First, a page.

By: The Working Forest Staff
A severe lack of supply along with unrelenting demand sent softwood lumber prices up once again for the week ending April 30, according to Madison’s Lumber Reporter.
At the producer level, sawmill order files stretched out 4 weeks or longer, with chronically delayed deliveries adding approximately 3 weeks to that. As the home building season is just getting started for the year, extremely busy construction activity forced customers to buy whatever wood they could, at whatever price was quoted. As previously mentioned by Madison’s, the higher costs are being passed on to the end-user; the home buyer, who is paying those increases with no concern. Word has started to come in that DIY and remodeling customers are starting to balk at high prices on the shelves at retailers, however, these are not the main volume consumers of North American softwood lumber thus do not have the power to put pressure on prices.
The latest Case-Shiller index shows US house prices up +12% compared to one year ago. As home buying, and thus housing construction continues unabated there is no reason for lumber prices to go down.
Prices of Western S-P-F in the US advanced significantly again, and producers extended their sawmill order files into the last week of May or beyond. Veteran traders noted that the trend of scant supply persisted, as any carload that came available was snapped up immediately by the quickest buyer. Customers who missed out on those deals desperately searched through the secondary supply scene for anything available that might ship quicker, finding virtually no success as wholesalers and distributors had little inventory themselves.
Western S-P-F producers in BC reported more of the same insanity the week of April 30th. There was no sign of weakness to speak of as sawmills pushed their order files into the first week of June. Suppliers were generally sold out of any cash wood before midweek, with only the smallest smatterings hitting the US cash market before vanishing immediately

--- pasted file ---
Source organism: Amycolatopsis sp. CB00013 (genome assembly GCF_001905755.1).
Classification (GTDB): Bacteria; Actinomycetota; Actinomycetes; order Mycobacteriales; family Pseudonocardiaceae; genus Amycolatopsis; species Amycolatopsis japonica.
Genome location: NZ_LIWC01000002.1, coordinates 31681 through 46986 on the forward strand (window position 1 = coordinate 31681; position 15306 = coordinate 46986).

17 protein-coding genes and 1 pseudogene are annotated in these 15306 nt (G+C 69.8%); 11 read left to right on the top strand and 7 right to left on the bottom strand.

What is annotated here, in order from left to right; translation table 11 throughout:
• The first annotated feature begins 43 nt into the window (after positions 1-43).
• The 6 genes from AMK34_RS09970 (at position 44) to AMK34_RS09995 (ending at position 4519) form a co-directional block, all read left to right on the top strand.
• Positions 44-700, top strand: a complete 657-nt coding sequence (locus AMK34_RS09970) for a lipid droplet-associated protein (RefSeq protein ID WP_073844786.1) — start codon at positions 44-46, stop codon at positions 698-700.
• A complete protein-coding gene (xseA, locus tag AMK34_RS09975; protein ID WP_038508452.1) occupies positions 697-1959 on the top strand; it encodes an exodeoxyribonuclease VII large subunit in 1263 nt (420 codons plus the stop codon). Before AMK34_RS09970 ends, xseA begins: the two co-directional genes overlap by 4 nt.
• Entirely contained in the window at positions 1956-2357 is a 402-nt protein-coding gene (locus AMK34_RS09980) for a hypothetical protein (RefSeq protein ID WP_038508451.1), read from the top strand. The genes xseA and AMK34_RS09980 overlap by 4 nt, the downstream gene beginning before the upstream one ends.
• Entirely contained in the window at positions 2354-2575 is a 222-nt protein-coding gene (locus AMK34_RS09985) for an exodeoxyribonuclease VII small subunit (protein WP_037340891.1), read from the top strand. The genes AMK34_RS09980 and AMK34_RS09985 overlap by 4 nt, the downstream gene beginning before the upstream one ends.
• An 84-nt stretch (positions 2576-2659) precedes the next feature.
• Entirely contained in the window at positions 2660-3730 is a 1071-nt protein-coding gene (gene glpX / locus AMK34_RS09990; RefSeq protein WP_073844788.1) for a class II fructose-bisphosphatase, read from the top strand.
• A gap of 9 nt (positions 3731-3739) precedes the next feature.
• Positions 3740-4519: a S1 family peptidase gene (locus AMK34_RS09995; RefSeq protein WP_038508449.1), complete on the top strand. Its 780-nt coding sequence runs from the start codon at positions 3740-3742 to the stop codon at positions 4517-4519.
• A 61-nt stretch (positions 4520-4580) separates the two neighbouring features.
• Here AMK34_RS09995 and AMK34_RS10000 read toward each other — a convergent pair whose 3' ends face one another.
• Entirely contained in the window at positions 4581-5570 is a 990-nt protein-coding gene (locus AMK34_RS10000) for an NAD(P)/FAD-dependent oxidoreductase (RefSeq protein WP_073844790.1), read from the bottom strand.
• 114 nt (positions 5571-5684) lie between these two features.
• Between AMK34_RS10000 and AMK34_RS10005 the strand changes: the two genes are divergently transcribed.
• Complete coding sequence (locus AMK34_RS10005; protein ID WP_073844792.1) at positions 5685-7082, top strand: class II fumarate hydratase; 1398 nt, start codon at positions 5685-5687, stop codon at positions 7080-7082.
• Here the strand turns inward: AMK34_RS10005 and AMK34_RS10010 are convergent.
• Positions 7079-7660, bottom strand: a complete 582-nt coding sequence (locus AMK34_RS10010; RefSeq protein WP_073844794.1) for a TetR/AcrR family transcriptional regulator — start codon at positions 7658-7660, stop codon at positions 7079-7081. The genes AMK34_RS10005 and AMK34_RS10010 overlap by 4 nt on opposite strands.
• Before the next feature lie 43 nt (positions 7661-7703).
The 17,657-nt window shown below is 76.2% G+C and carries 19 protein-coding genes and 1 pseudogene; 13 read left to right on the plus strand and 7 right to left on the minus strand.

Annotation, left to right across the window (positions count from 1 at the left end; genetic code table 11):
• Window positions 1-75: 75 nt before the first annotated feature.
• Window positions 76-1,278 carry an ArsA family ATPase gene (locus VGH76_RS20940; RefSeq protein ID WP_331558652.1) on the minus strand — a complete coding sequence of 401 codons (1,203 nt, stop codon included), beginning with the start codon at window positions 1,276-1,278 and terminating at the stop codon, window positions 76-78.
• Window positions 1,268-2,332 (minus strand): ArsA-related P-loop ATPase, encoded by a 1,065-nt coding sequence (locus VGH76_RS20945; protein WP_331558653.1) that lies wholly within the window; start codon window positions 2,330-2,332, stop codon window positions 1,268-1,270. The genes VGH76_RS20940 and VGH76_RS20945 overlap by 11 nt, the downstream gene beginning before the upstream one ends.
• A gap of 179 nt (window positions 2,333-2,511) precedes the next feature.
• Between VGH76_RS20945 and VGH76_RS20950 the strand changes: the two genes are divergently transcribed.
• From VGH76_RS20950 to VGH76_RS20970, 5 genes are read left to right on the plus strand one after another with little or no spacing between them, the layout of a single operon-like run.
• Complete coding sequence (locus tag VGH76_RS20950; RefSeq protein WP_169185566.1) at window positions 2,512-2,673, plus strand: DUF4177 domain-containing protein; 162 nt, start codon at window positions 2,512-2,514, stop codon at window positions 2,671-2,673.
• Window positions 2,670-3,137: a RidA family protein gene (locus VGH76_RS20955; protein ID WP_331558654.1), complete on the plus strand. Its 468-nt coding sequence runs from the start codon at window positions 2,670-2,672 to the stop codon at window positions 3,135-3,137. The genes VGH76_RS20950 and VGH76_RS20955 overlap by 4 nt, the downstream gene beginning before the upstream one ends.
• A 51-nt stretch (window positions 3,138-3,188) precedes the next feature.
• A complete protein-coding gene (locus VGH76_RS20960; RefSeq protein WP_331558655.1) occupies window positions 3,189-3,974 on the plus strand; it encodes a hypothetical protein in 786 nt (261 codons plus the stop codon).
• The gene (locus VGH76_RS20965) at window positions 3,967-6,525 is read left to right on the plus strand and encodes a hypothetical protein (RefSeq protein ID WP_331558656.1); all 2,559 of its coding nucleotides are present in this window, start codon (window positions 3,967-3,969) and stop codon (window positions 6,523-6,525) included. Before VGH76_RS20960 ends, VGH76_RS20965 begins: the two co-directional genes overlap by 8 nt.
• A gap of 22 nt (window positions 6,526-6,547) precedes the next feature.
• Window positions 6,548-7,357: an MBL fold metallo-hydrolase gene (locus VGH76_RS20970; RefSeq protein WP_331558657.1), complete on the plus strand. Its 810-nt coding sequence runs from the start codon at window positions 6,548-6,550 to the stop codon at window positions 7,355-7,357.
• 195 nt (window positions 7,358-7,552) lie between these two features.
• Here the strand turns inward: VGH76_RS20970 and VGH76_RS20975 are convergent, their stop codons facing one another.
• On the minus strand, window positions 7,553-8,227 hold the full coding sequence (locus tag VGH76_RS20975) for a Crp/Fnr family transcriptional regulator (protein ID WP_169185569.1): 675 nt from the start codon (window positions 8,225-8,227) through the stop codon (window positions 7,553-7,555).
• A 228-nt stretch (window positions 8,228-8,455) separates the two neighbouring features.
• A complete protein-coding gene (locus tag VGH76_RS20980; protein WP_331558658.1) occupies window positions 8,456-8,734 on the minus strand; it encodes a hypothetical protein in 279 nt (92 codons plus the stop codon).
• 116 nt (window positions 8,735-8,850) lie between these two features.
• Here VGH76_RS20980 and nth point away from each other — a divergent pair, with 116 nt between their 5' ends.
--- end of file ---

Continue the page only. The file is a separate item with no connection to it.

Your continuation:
Continued price increases were met with disbelief, however, inventories throughout the supply chain as so low that customers could do nothing but pay. In the week ending April 30, 2021 the wholesaler price of benchmark softwood lumber commodity item Western S-P-F KD 2×4 #2&Btr was US$1,420 mfbm. This is up by +$90, or +6%, from the previous week when it was $1,330.
That week’s price is up by +$190, or +15%, from one month ago when it was $1,230.
Compared to the price one year ago, when it was US$321 mfbm, for the week ending April 23, 2021, the price of Western S-P-F KD 2×4 was up by +$1,099, or +342%.
EPAL pallets grew by 1.14% in 2020
The European Pallet Association e.V. (EPAL) has recorded an increase in the production of EPAL pallets in 2020, after several years of growth. Despite the challenges of the Covid-19 pandemic and the hike in wood prices, production of EPAL pallets grew by 1.14% to 97.3 million pallets in 2020 (2019: 96.2 million pallets).
Reported figures for repairs of EPAL pallets slightly decreased. Overall there was an increase in production and repairs of EPAL pallets of 0.5% to 123.5 million pallets (2019: 123 pallets).
“This positive development is particularly remarkable in view of the economic slump resulting from the Covid-19 pandemic”, remarks Robert Holliger, President of EPAL. “The adverse effects on national and international supply chains was an unprecedented challenge for producers and users of EPAL Euro pallets, which we successfully tackled together.”
The production and repair of EPAL pallets is classed as “essential” by many European countries because pallet logistics and, in particular, the open EPAL Euro pallet exchange pool is vitally important for goods transport. To maintain the supply of foods and other consumer goods to consumers, and to ensure the retail and industry supply chains, EPAL licensees were always, and still are, able to make deliveries at all times during the lockdowns.
The European Pallet Association e.V. (EPAL) ensures a smooth flow of goods in the logistics world with over 600 million EPAL Euro pallets and 20 million Box pallets in the world’s biggest open exchange pool.